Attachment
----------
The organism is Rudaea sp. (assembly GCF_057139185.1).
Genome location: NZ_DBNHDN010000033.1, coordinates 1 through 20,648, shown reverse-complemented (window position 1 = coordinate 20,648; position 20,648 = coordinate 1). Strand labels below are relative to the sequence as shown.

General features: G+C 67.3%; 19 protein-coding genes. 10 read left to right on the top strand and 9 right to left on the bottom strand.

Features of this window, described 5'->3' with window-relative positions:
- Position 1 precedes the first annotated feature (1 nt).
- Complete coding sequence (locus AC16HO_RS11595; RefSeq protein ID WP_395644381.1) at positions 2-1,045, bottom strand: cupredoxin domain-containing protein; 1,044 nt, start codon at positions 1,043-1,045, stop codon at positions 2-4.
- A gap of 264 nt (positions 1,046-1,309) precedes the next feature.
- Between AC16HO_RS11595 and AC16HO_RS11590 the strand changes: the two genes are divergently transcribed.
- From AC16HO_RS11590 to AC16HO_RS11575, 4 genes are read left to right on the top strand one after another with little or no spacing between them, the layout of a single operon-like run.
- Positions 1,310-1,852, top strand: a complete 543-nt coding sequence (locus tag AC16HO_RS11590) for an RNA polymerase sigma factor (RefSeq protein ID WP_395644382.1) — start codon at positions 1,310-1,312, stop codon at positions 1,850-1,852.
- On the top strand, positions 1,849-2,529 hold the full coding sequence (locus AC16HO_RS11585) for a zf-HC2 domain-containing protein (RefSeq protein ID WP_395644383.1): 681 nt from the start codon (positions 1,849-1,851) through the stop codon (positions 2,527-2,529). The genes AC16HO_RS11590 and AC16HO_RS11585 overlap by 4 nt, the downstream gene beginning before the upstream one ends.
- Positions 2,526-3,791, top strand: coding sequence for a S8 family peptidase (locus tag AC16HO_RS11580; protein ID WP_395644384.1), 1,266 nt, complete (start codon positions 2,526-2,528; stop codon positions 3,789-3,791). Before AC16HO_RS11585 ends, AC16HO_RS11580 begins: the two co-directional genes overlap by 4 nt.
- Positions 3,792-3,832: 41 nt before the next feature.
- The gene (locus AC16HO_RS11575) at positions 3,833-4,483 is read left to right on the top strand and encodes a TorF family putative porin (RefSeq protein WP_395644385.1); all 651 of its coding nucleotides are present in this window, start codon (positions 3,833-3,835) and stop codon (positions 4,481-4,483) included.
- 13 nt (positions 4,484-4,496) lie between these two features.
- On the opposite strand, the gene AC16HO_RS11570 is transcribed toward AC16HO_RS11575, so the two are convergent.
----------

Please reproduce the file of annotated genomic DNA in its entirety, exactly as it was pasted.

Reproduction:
The organism is Rudaea sp. (assembly GCF_057139185.1).
Genome location: NZ_DBNHDN010000033.1, coordinates 1 through 20,648, shown reverse-complemented (window position 1 = coordinate 20,648; position 20,648 = coordinate 1). Strand labels below are relative to the sequence as shown.

General features: G+C 67.3%; 19 protein-coding genes. 10 read left to right on the top strand and 9 right to left on the bottom strand.

Features of this window, described 5'->3' with window-relative positions:
- Position 1 precedes the first annotated feature (1 nt).
- Complete coding sequence (locus AC16HO_RS11595; RefSeq protein ID WP_395644381.1) at positions 2-1,045, bottom strand: cupredoxin domain-containing protein; 1,044 nt, start codon at positions 1,043-1,045, stop codon at positions 2-4.
- A gap of 264 nt (positions 1,046-1,309) precedes the next feature.
- Between AC16HO_RS11595 and AC16HO_RS11590 the strand changes: the two genes are divergently transcribed.
- From AC16HO_RS11590 to AC16HO_RS11575, 4 genes are read left to right on the top strand one after another with little or no spacing between them, the layout of a single operon-like run.
- Positions 1,310-1,852, top strand: a complete 543-nt coding sequence (locus tag AC16HO_RS11590) for an RNA polymerase sigma factor (RefSeq protein ID WP_395644382.1) — start codon at positions 1,310-1,312, stop codon at positions 1,850-1,852.
- On the top strand, positions 1,849-2,529 hold the full coding sequence (locus AC16HO_RS11585) for a zf-HC2 domain-containing protein (RefSeq protein ID WP_395644383.1): 681 nt from the start codon (positions 1,849-1,851) through the stop codon (positions 2,527-2,529). The genes AC16HO_RS11590 and AC16HO_RS11585 overlap by 4 nt, the downstream gene beginning before the upstream one ends.
- Positions 2,526-3,791, top strand: coding sequence for a S8 family peptidase (locus tag AC16HO_RS11580; protein ID WP_395644384.1), 1,266 nt, complete (start codon positions 2,526-2,528; stop codon positions 3,789-3,791). Before AC16HO_RS11585 ends, AC16HO_RS11580 begins: the two co-directional genes overlap by 4 nt.
- Positions 3,792-3,832: 41 nt before the next feature.
- The gene (locus AC16HO_RS11575) at positions 3,833-4,483 is read left to right on the top strand and encodes a TorF family putative porin (RefSeq protein WP_395644385.1); all 651 of its coding nucleotides are present in this window, start codon (positions 3,833-3,835) and stop codon (positions 4,481-4,483) included.
- 13 nt (positions 4,484-4,496) lie between these two features.
- On the opposite strand, the gene AC16HO_RS11570 is transcribed toward AC16HO_RS11575, so the two are convergent.